Joe Clark: Media access

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Cinema → Behind the booth

Updated 2002.06.14

VH1: Behind the Booth

Civilian, armed only with his wits, visits the projection booth at a MoPix-equipped accessible cinema!

In early April of ’02 I was granted superexclusive access BEHIND THE MUSIC of a movie theatre equipped with the MoPix system of captioning and audio description.

Famous Players generously lined up a visit to their SilverCity Yonge & Eglinton location, one of the first five cinemas in Canada equipped with MoPix. (I’ve seen a half-dozen movies there with captions and descriptions. Read my reviews.) Manager Dave Woods and Naeem Choudhary from “technical services” met me and we immediately moved inside the velvet rope.

No, I didn’t take pictures. Next time, I bring my friend’s digicam. This was a fact-finding mission, as they say.

The projection booth

At a multiplex cinema (or, if it’s the house Lisa Simpson goes to, a Googolplex), we no longer have cranky, stooped, chain-smoking projectionists lovingly threading priceless cinematic artworks through creaky, stooped, chain-smoking movie projectors. In other words, Cinema Paradiso is a kind of retro science fiction now.

Instead, automated projectors, covered in an air-cooling enclosure that turns them into the approximate size and shape of a centaur, continuously unspool a movie off stacked metal platters. The platters are about three feet in diameter, sit parallel to the ground, and are stacked with about two feet of space between them.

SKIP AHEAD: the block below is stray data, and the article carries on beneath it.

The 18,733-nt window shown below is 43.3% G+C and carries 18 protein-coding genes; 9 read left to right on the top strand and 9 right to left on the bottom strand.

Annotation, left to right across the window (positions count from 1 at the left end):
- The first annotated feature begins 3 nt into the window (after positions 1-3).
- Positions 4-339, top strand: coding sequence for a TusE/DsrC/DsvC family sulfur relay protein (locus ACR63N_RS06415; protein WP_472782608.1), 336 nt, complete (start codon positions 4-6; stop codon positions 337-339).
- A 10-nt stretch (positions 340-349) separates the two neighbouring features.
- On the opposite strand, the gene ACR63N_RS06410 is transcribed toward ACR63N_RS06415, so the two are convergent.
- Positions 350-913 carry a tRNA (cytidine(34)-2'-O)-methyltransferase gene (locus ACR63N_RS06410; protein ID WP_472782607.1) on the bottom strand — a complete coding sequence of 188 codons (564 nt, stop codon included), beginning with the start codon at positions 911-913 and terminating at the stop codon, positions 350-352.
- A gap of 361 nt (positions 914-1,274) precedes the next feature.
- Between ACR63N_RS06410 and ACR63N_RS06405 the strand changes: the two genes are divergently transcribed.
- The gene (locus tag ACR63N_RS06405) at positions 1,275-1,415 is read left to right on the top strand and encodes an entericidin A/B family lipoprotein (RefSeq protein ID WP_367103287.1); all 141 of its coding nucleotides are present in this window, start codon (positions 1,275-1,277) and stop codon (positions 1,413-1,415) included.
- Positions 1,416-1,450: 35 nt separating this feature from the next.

Platters are industry-standard now; the Milford Drive-In’s installation (in scenic New Hampshire) looks a lot like the one at SilverCity. Christie is one platter manufacturer.

Movies may still arrive at the theatre in individual reels packed in heavy hexagonal film canisters, but the reels are all spliced together into a continuous strip of film that runs automatically off the platter.

Note the absence of human beings here. The systems essentially run themselves. You tell me whether this is for good or ill.

Theatre layout

The SilverCity movie auditoriums all extend outward from a common hallway. The back walls of the auditoriums (all nine of them) sit side-by-side along facing edges of an overhead hallway that is – incredibly enough – the single, common, uninterrupted projection “booth.” It’s more like a projection hallway.